Keep this medication in the container it came in, tightly closed, and out of reach of children. Store it at room temperature and away from excess light, heat and moisture (not in the bathroom).
It is important to keep all medication out of sight and reach of children as many containers (such as weekly pill minders and those for eye drops, creams, patches, and inhalers) are not child-resistant and young children can open them easily. To protect young children from poisoning, always lock safety caps and immediately place the medication in a safe location – one that is up and away and out of their sight and reach. http://www.upandaway.org
Unneeded medications should be disposed of in special ways to ensure that pets, children, and other people cannot consume them. However, you should not flush this medication down the toilet. Instead, the best way to dispose of your medication is through a medicine take-back program. Talk to your pharmacist or contact your local garbage/recycling department to learn about take-back programs in your community. See the FDA’s Safe Disposal of Medicines website (http://goo.gl/c4Rm4p) for more information if you do not have access to a take-back program.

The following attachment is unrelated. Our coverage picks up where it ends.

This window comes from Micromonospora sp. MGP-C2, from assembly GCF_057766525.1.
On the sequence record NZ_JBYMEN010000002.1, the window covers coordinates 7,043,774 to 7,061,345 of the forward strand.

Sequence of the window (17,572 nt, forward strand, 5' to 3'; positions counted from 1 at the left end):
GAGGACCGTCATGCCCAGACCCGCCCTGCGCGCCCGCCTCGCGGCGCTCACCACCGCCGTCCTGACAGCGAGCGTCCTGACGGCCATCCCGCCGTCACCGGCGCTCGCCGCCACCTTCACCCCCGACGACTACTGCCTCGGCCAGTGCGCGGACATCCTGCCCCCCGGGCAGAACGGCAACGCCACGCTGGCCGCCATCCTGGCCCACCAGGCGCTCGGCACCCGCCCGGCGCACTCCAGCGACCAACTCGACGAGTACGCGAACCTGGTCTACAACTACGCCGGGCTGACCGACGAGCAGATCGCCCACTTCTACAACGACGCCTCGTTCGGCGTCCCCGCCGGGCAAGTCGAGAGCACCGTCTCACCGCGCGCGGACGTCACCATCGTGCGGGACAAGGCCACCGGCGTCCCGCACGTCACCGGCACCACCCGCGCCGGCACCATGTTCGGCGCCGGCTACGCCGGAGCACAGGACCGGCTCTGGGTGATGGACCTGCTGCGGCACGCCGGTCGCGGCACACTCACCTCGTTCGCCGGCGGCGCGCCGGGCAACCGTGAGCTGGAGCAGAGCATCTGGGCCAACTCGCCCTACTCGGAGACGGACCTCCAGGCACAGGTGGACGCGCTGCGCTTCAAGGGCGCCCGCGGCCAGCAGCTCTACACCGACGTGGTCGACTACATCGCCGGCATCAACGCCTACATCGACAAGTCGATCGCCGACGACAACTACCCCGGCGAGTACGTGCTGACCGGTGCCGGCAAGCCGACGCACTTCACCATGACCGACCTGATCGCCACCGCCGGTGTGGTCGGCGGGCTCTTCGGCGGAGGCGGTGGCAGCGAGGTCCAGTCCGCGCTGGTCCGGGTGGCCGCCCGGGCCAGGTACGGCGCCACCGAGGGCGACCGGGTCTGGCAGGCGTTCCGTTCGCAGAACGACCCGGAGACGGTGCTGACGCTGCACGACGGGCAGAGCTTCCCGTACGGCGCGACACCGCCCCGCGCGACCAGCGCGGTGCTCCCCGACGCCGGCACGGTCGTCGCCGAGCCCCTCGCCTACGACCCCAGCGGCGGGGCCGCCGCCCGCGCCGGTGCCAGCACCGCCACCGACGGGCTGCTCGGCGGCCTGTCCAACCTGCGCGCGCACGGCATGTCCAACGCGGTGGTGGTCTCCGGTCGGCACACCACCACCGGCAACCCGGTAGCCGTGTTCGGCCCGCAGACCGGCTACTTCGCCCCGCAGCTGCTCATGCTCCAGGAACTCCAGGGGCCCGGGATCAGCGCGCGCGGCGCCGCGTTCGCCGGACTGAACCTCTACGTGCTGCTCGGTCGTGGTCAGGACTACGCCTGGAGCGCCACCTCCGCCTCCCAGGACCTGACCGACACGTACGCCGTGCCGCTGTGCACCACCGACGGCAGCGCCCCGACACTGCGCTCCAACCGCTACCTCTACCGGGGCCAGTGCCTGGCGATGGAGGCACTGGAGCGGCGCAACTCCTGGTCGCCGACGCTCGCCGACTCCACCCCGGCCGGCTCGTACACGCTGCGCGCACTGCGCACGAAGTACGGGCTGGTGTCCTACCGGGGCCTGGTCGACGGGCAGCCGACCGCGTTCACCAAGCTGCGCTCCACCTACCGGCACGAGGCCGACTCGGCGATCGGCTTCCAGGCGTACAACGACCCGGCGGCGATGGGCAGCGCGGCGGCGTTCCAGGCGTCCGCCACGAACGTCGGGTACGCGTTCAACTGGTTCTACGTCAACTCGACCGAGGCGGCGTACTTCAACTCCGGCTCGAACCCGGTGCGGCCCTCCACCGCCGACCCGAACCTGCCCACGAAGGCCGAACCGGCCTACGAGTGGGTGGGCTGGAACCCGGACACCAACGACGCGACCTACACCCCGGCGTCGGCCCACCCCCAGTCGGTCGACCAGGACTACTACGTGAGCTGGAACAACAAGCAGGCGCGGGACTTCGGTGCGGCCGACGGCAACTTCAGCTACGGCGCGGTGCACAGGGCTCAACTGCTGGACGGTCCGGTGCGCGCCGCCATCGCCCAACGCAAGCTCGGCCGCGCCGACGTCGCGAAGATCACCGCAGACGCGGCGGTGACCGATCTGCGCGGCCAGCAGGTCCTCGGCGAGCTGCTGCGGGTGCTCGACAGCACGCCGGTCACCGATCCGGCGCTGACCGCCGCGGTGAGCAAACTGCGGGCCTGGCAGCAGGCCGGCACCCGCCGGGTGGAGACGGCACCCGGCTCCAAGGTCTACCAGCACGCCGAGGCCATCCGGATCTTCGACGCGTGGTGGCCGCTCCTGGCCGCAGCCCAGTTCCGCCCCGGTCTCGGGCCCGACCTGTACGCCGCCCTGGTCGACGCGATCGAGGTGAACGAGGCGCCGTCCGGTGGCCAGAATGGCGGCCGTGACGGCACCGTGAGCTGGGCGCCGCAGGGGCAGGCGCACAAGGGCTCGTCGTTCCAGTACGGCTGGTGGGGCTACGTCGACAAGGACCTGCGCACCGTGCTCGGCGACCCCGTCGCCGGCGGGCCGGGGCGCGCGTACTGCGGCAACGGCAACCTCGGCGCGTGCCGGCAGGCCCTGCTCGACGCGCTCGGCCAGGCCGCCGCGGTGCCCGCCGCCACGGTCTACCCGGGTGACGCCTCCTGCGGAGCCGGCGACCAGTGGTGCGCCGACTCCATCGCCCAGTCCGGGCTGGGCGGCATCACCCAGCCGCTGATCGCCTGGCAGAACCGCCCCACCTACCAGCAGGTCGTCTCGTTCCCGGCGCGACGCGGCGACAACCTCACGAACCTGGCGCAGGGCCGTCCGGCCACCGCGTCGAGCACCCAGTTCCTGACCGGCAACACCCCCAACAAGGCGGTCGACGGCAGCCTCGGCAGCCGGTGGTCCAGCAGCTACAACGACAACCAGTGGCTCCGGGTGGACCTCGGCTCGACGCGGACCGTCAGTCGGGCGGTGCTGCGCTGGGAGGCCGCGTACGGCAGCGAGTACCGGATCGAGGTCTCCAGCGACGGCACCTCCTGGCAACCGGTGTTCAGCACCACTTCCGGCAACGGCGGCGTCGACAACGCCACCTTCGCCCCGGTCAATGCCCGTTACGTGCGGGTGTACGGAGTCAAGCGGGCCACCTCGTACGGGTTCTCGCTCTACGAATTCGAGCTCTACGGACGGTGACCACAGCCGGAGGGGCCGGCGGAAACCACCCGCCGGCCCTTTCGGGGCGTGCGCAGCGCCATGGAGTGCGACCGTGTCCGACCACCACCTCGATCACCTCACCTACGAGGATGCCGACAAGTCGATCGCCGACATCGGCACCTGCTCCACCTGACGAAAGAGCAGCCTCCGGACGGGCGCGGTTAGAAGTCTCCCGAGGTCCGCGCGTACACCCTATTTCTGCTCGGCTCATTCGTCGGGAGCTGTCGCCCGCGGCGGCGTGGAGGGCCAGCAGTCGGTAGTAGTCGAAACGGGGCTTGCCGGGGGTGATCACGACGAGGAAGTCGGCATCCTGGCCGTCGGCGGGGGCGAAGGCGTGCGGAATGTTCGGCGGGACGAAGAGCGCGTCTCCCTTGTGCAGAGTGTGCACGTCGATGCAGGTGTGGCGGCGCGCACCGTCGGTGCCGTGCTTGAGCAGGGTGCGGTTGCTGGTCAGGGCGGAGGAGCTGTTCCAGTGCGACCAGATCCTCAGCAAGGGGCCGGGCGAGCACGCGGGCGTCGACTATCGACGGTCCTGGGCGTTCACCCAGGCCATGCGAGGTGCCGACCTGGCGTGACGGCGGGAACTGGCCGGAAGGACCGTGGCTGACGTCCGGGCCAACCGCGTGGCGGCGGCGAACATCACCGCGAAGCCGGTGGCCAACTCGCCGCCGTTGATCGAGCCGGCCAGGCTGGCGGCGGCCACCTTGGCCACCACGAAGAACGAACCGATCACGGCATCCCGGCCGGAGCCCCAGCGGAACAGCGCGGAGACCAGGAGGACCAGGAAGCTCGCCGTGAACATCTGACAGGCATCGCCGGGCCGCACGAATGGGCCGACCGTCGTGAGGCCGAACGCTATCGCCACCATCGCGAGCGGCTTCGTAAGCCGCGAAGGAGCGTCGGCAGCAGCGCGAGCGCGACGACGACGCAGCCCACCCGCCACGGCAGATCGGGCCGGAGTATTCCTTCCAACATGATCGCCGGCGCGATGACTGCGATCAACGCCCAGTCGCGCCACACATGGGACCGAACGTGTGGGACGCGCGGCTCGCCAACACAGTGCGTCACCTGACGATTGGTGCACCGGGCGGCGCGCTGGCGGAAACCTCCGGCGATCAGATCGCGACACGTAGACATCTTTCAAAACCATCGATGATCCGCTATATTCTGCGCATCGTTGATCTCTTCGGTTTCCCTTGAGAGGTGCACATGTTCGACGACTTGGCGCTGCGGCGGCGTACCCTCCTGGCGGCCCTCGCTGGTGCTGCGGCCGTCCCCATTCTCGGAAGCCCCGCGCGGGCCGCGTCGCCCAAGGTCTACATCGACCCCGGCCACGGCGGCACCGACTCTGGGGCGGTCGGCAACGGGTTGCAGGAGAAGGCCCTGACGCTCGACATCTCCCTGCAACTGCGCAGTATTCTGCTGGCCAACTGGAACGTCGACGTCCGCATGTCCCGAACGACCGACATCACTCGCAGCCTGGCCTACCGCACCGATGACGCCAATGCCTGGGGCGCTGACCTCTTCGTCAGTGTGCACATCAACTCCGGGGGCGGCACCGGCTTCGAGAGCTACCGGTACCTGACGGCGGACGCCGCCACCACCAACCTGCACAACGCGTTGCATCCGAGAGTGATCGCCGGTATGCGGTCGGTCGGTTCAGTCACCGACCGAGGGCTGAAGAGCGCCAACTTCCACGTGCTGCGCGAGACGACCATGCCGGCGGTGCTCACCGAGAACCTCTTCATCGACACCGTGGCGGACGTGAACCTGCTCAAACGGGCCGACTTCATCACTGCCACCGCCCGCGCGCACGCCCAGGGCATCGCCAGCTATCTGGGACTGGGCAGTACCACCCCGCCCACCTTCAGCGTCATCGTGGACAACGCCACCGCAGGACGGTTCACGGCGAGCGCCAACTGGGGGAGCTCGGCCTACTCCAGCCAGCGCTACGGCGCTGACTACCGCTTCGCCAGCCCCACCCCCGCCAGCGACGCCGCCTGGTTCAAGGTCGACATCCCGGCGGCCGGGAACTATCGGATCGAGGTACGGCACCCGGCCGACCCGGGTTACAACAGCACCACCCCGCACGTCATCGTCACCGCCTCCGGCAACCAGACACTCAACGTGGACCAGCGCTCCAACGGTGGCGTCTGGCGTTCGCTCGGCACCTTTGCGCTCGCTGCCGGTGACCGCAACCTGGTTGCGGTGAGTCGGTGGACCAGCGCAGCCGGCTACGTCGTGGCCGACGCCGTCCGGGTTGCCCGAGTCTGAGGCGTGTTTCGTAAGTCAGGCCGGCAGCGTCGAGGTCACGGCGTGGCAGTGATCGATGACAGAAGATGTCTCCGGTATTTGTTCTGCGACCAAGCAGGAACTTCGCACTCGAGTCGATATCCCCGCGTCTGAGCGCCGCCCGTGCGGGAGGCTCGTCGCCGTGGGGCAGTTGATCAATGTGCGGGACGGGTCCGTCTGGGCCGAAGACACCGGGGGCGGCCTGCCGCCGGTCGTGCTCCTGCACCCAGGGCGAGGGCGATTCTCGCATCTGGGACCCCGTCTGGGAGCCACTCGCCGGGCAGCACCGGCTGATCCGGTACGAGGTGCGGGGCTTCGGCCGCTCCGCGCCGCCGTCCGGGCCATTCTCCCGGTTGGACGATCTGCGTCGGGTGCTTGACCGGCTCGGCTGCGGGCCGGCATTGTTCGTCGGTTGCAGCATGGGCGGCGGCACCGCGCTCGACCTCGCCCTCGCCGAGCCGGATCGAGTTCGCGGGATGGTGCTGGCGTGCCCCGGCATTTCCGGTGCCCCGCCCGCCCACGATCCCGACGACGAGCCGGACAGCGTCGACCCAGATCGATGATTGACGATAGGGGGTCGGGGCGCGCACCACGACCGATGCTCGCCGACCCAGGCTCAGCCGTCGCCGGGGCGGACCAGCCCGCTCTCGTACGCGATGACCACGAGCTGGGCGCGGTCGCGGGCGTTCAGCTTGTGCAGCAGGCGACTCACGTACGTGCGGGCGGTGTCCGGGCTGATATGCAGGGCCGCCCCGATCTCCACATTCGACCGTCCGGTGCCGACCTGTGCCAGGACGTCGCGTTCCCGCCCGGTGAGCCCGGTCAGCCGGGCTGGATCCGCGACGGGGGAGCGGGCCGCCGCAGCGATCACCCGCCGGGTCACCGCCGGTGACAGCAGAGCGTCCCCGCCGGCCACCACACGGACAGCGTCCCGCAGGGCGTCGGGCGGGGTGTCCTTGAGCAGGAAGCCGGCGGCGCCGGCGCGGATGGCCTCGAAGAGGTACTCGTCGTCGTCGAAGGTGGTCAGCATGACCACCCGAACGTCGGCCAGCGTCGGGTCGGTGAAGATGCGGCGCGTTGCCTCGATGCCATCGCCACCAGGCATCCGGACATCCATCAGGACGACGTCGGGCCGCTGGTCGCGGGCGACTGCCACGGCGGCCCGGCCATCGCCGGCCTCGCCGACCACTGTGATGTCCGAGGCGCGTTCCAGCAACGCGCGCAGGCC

A place for everything
Proper storage is one way to help make sure your medicines will remain safe and effective up to their expiration date. Be sure to read the label to see if there are specific storage instructions for your medicine. Certain medicines need to be stored in the refrigerator and others cannot be exposed to high temperatures. Improper storage – such as a damp bathroom cabinet – can contribute to decreased effectiveness in medicines that have not reached their posted expiration date. For most medicines, to help ensure the proper shelf life of your medicine, it is better to store medicine in a cool, dry place such as a dresser drawer, storage box, closet shelf, or kitchen cabinet.
When storing medicine in a kitchen cabinet, make sure that it is away from hot appliances and the sink due to changing temperatures and humidity which can affect the medicine. When storing medicine in a high traffic area like a kitchen, care should be taken to prevent access by children at risk of accidental poisoning or others who may be tempted to take for abuse/misuse.
Remember to store medicines properly and don’t use expired medicines, it’s not worth the risk!